October 19, 2021

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Interest Rate Moves, Debt Worries Roil Stocks

Concept art of rising interest rates

Concept art of rising interest rates Getty Images

The stock market swooned on Tuesday amid another surge in Treasury yields and signs of trouble in Washington.

On the latter front, Senate Republicans on Monday evening blocked a bill that would raise the debt limit and avoid a government shutdown; Treasury Secretary Janet Yellen warned that the U.S. Treasury would run out of money by Oct. 18.

Today, meanwhile, yields on the 10-year Treasury note continued to sprint higher, reaching an intraday peak of 1.567% – a level it last hit in June – after eclipsing 1.5% yesterday.

That sent stock investors to the exits: The Dow Jones Industrial Average declined 1.6% to 34,299, the S&P 500 fell 2.0% to 4,352, and the Nasdaq Composite dipped 2.8% to 14,546.

“Anytime we see the 10-year UST yield move such a dramatic amount in a short period of time, especially off of low starting levels, it generally coincides with a market selloff of some magnitude,” says Brian Price, head of investment management for Commonwealth Financial Network.

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Rate-sensitive mega-cap tech and communication stocks were hit worst, with Microsoft (MSFT, -3.6%), Facebook (FB, -3.7%) and Google parent Alphabet (GOOGL, -3.7%) among the day’s notable losers; energy (+0.3%) was the only sector that finished in the green.

“It is not surprising to see value and cyclical stocks hold up better than their growth counterparts given the increase in yields,” Price adds.

Other news in the stock market today:

  • The small-cap Russell 2000 was knocked 2.3% lower to 2,229.

  • Huntsman (HUN) bucked the bearish trend on Wall Street after hedge fund Starboard Value unveiled a roughly $500 million, or 8.4%, stake in the chemical firm, according to the Wall Street Journal. The activist investor is looking to push for changes at HUN in order to boost the share price, said people familiar with the matter, though no specifics were given. The stock closed up 6.3% today to bring its year-to-date gain to more than 18%.

  • Ford Motor (F) was another one of just a handful of stocks to finish in positive territory, gaining 1.1%. This came after the automaker on Monday unveiled an $11.4 billion plan to build new facilities in Tennessee and Kentucky to produce electric vehicles (EV) and the batteries to power them. The initiative will be a joint venture between Ford and South Korean battery cell provider SK Innovation. CFRA analyst Garrett Nelson reiterated his Buy rating on F stock after the announcement, saying it “helps reassure investors at a time when many are on edge about the duration and impact of semiconductor shortages, which has inordinately impacted Ford relative to other automakers.” Additionally, he sees Ford’s EV strategy as the “most prudent and balanced” among major original equipment manufacturers.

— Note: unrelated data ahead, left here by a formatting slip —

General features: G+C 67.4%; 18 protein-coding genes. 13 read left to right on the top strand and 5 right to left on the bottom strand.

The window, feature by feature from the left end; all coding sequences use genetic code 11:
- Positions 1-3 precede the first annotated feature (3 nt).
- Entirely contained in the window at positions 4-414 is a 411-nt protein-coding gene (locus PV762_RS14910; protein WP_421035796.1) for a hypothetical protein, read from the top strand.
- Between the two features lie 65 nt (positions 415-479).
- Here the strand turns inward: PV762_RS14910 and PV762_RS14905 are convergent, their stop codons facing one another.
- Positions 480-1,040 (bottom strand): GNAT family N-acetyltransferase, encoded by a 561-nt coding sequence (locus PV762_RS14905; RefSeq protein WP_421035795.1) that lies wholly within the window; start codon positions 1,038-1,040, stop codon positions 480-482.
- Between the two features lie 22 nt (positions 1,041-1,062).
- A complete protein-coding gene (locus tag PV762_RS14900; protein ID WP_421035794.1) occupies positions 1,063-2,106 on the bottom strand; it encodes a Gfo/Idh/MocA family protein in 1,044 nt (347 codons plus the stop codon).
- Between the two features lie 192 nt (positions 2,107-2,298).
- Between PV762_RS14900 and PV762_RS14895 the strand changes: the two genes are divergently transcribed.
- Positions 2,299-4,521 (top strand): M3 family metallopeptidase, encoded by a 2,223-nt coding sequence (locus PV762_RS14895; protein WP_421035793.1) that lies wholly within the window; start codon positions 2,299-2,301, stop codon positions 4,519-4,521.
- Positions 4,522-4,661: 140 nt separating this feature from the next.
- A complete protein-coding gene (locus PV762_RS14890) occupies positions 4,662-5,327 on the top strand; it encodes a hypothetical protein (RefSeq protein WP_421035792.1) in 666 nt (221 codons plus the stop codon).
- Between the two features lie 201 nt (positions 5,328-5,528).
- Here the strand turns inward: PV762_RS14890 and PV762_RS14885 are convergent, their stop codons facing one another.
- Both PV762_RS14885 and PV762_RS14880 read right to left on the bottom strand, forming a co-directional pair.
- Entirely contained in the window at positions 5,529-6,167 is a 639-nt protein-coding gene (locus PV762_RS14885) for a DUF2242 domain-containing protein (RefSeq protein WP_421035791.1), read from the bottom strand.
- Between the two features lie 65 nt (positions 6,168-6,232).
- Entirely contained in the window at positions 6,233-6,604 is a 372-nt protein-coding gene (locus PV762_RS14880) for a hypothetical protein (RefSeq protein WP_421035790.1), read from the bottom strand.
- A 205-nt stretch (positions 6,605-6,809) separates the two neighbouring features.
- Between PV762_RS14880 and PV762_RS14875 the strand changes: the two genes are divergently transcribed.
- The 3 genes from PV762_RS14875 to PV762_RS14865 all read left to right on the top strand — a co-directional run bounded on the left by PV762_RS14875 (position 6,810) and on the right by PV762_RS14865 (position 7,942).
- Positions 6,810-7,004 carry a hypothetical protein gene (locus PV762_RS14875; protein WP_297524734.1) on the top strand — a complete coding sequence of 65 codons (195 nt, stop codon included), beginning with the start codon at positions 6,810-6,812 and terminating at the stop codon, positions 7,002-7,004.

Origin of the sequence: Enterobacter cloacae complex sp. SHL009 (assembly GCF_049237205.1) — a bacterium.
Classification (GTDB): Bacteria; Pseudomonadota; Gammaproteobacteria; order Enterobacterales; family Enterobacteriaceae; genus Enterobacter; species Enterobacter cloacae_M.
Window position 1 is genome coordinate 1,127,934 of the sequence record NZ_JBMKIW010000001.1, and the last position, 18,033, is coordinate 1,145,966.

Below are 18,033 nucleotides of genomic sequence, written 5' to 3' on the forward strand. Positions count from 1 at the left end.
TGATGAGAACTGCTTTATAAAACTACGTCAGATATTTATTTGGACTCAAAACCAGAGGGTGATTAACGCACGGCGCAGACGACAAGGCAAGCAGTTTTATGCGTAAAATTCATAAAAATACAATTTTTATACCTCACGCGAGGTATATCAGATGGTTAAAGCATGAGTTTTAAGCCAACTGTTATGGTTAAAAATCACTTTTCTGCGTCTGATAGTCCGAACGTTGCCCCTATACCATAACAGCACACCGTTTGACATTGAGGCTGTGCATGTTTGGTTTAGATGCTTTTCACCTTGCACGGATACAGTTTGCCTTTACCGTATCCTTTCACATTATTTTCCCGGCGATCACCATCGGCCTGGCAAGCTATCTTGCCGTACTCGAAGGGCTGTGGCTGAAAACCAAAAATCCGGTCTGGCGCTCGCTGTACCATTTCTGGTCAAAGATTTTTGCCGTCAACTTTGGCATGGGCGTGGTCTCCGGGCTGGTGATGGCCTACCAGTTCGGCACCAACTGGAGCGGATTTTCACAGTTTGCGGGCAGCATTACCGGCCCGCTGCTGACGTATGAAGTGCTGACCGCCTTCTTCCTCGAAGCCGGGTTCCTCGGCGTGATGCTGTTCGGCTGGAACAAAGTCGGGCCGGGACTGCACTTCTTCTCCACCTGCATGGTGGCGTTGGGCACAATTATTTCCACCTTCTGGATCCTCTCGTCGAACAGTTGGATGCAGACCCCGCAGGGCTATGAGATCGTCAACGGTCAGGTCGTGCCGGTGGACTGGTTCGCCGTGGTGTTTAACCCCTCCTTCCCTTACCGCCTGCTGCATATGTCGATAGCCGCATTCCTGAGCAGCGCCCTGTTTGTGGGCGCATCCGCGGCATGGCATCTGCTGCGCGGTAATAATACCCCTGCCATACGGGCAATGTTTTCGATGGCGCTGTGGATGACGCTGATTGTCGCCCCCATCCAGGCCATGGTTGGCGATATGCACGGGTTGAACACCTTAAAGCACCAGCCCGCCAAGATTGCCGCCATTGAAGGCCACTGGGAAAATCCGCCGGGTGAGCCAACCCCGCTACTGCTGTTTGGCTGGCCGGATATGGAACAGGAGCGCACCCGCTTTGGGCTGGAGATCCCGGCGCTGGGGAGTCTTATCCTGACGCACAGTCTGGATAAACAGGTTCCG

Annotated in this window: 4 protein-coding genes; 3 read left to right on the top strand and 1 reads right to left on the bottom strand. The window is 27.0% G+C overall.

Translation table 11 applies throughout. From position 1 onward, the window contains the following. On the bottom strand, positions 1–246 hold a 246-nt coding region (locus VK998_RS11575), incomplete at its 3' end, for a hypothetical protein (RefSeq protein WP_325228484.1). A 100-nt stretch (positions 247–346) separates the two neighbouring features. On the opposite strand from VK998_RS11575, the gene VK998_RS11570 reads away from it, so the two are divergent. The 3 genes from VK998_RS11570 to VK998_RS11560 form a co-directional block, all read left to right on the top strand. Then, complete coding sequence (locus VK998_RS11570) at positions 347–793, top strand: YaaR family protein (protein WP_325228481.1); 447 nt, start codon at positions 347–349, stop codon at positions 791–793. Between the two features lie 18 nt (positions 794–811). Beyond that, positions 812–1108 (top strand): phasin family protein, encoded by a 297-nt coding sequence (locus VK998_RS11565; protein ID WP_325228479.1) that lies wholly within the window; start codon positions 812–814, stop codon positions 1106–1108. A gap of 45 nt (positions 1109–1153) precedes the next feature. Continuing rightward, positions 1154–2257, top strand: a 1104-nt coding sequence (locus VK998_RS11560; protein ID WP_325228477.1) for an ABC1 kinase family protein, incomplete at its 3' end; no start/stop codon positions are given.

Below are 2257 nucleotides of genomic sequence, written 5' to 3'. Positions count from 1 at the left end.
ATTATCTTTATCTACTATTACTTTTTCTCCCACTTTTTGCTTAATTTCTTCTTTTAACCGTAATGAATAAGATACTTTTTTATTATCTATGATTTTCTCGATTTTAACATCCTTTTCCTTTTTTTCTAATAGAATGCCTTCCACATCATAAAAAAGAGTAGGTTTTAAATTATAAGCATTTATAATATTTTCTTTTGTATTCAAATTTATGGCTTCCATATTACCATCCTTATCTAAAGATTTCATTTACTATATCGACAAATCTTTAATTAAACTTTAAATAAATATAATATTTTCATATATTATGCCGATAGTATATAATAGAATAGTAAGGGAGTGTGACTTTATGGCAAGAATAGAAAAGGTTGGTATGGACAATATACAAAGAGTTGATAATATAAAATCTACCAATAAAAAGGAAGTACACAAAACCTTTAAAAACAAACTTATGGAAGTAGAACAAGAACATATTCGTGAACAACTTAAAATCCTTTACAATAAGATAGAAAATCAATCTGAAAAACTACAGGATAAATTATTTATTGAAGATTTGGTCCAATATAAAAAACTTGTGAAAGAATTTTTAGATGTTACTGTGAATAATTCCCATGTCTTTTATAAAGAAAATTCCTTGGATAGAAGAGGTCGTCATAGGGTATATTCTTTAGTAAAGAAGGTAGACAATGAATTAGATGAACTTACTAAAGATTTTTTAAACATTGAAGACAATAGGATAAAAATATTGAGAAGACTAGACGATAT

• U.S. crude oil futures shed 0.2% to settle at $72.59 per barrel, snapping a five-day winning streak.

  • Gold futures gave back 0.8% to finish at $1,737.50 an ounce.

  • The CBOE Volatility Index (VIX) rocked 23.9% higher to 23.25.

  • Bitcoin prices weren’t immune from Tuesday’s jitters. The cryptocurrency declined 3.3% to $41,607.45. (Bitcoin trades 24 hours a day; prices reported here are as of 4 p.m. each trading day.)

stock chart for 092821

stock chart for 092821

YCharts

About That Debt Ceiling

America’s debt ceiling situation bears close monitoring until it’s resolved. Chris Zaccarelli, chief investment officer for Independent Advisor Alliance, details the risks:

“The political argument this week is over the debt ceiling – a law that limits how much money the Treasury Department can raise to pay for expenses that Congress has already approved. Failure to raise the debt ceiling – which will take an act of Congress – could result in the U.S. defaulting on its debt, which could create massive disruptions to financial markets worldwide.”

Many strategists see Congress escaping this fate in the 11th hour as it has several times in the past – Zaccarelli, for instance, thinks Congress “most likely” will raise the debt ceiling before the end of the week.

Still, volatility and downside could very well persist as long as debt-ceiling uncertainty is in play.

As always: Don’t panic, just be prepared.

In this case, assess some of the safety valves you have at your disposal. First to mind are traditional defensive sectors such as consumer staples and utilities. And, of course, you’ve got bonds. Even “safe” fixed-income could take a hit in the event of a default, but ultimately, shorter-term bonds provide a lot of protection against a plethora of risks. Here, we look at seven such bond funds that can provide some ballast:

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